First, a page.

Petroselinum is from the Greek petra meaning rock and selinon meaning an umbelliferous plant.
An aromatic herb with a stout taproot.
Petiole - Yes.
Blade - Aromatic, triangular in outline, divided twice with the segments on small stalks. Segments egg shaped, lobed, often curled. Hairless.
Erect, striped, aromatic. Hairless.
Umbels on long stalks(peduncles) with 8-20 branches(rays). Short parallel sided bracts under a cluster of many flowers.
Sepals - None.
Petals - Broad with an incurved tip, greenish yellow.
Egg shaped, flattened, smooth, hairless. Fruitlets with 5 fine ribs.
1 vitta under each furrow.
Carpophore free, forked, persistent.
Leaves twice pinnatisect, petiolate.
Involucre bracts present.
Flowers greenish yellow, in compound umbels.
Fruit without prickles.
Fruitlets 5 ribbed.
Seed flat along the commissure.
From J.M. Black.
Summer in SA.
Seed Biology and Germination:
Cultivated and wild forms.
Population Dynamics and Dispersal:
Spread mainly by intentional planting of seed.
Origin and History:
Mediterranean. Southern Europe.
NSW, SA, TAS, VIC, WA.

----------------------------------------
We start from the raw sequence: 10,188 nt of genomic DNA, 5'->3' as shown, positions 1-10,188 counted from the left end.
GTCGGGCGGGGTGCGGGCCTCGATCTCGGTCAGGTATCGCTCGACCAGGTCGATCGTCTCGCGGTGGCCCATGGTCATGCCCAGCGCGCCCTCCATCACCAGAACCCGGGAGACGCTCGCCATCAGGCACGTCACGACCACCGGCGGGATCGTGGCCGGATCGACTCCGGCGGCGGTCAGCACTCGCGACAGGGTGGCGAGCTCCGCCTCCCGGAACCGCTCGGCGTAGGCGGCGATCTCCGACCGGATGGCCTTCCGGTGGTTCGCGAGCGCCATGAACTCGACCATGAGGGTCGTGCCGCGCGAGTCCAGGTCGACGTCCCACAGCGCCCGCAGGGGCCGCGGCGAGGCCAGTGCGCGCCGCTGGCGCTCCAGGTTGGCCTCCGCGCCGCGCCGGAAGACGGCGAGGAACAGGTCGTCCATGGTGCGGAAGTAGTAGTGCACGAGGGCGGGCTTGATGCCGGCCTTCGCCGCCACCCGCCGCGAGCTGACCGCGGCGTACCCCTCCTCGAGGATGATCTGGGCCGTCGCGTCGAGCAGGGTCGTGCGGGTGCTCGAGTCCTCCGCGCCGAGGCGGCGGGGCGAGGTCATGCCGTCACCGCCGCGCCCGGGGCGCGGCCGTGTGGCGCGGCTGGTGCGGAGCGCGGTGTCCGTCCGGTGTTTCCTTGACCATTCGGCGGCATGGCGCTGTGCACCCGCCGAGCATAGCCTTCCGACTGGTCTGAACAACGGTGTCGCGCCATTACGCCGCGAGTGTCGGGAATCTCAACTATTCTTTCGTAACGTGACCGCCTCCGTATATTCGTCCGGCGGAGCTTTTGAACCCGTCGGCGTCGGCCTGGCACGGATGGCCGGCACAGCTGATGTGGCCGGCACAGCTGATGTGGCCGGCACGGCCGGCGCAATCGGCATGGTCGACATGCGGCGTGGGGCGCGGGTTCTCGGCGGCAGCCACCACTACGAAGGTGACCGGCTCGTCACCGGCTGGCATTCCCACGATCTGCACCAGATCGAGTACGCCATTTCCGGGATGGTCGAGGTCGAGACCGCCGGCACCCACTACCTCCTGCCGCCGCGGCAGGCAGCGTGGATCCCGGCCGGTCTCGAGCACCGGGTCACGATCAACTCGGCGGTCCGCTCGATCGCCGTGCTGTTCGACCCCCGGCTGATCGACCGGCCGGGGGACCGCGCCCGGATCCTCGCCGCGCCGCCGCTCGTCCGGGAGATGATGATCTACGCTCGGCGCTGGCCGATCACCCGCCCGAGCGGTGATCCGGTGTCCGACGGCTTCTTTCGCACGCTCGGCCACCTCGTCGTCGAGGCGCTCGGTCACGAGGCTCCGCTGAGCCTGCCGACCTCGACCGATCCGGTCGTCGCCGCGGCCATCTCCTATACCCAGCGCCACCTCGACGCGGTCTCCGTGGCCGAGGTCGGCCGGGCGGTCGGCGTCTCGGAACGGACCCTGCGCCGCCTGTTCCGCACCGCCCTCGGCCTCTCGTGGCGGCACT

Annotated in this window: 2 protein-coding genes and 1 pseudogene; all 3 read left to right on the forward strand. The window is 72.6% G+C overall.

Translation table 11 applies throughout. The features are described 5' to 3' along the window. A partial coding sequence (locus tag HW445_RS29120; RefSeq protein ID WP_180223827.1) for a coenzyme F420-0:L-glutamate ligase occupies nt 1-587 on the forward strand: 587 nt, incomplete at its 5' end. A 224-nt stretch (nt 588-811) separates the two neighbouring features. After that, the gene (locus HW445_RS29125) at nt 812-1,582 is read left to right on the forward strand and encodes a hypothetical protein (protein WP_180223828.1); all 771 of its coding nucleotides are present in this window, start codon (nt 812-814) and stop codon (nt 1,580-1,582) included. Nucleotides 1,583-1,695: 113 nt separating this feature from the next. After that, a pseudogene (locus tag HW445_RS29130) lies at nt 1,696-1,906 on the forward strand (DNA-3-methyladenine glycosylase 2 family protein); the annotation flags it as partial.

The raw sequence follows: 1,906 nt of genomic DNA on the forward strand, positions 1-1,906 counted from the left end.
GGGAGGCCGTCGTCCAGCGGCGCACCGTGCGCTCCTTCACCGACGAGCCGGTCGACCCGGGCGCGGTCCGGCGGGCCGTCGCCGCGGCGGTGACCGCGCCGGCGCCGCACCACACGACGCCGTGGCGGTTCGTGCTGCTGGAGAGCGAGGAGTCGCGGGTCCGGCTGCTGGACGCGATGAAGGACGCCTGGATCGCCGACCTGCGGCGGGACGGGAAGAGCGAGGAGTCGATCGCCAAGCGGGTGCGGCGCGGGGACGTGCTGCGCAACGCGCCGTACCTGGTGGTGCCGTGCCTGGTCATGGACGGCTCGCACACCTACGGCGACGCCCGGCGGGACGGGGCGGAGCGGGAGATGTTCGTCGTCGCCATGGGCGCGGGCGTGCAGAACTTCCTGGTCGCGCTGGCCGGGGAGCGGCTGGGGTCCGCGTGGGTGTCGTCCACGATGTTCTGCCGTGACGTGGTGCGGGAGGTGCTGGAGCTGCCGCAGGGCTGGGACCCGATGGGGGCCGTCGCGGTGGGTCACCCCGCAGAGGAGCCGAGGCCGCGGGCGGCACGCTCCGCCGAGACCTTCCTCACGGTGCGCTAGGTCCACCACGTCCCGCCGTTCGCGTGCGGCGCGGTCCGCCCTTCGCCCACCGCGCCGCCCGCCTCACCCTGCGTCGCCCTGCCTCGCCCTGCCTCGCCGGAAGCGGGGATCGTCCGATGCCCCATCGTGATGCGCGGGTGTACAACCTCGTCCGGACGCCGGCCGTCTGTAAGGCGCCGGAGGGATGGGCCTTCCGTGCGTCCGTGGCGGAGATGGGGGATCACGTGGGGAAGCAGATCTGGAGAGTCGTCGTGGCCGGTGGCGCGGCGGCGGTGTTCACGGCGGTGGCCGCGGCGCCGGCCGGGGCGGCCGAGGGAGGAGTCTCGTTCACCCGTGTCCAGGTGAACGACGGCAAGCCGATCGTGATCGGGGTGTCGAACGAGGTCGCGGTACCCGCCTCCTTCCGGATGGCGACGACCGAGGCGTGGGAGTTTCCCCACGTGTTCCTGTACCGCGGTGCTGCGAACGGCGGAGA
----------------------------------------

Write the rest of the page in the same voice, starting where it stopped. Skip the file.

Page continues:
Prefers sandy, limestone soils.
Leaves used as a salad vegetable and garnish. Occasionally roots are also used.
Weed of roadsides, islands, coastal dunes and disturbed areas.
Not recorded as toxic.
Management and Control:
Celery (Apium graveolens)
Plants of similar appearance:
Black, J.M. (1965). Flora of South Australia. (Government Printer, Adelaide, South Australia). P662. Diagram.
Hussey, B.M.J., Keighery, G.J., Cousens, R.D., Dodd, J. and Lloyd, S.G. (1997). Western Weeds. A guide to the weeds of Western Australia. (Plant Protection Society of Western Australia, Perth, Western Australia). P84.
Lazarides, M. and Hince, B. (1993). CSIRO handbook of economic plants of Australia. (CSIRO, Melbourne). #958.1.
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